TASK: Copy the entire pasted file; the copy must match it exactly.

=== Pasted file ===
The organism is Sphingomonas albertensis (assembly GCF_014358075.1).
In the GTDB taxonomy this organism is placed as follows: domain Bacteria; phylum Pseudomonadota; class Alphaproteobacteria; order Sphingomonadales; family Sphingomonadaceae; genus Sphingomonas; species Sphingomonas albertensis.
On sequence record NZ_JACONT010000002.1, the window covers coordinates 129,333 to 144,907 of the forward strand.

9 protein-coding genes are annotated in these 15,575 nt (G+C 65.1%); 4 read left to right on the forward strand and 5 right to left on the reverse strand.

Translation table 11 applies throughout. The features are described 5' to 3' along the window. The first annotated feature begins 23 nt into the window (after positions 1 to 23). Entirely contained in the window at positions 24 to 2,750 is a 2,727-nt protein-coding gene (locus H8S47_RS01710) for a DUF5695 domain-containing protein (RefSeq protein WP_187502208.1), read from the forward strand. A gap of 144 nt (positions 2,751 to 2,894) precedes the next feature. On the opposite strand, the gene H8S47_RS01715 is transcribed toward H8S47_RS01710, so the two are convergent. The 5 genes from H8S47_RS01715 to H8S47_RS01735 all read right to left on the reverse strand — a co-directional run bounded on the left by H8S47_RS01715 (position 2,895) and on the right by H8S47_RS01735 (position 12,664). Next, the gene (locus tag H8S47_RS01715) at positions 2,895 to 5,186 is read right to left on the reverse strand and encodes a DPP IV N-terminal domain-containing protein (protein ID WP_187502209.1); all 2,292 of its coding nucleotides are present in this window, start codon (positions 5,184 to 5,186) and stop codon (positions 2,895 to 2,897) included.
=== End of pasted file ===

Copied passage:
The organism is Sphingomonas albertensis (assembly GCF_014358075.1).
In the GTDB taxonomy this organism is placed as follows: domain Bacteria; phylum Pseudomonadota; class Alphaproteobacteria; order Sphingomonadales; family Sphingomonadaceae; genus Sphingomonas; species Sphingomonas albertensis.
On sequence record NZ_JACONT010000002.1, the window covers coordinates 129,333 to 144,907 of the forward strand.

9 protein-coding genes are annotated in these 15,575 nt (G+C 65.1%); 4 read left to right on the forward strand and 5 right to left on the reverse strand.

Translation table 11 applies throughout. The features are described 5' to 3' along the window. The first annotated feature begins 23 nt into the window (after positions 1 to 23). Entirely contained in the window at positions 24 to 2,750 is a 2,727-nt protein-coding gene (locus H8S47_RS01710) for a DUF5695 domain-containing protein (RefSeq protein WP_187502208.1), read from the forward strand. A gap of 144 nt (positions 2,751 to 2,894) precedes the next feature. On the opposite strand, the gene H8S47_RS01715 is transcribed toward H8S47_RS01710, so the two are convergent. The 5 genes from H8S47_RS01715 to H8S47_RS01735 all read right to left on the reverse strand — a co-directional run bounded on the left by H8S47_RS01715 (position 2,895) and on the right by H8S47_RS01735 (position 12,664). Next, the gene (locus tag H8S47_RS01715) at positions 2,895 to 5,186 is read right to left on the reverse strand and encodes a DPP IV N-terminal domain-containing protein (protein ID WP_187502209.1); all 2,292 of its coding nucleotides are present in this window, start codon (positions 5,184 to 5,186) and stop codon (positions 2,895 to 2,897) included.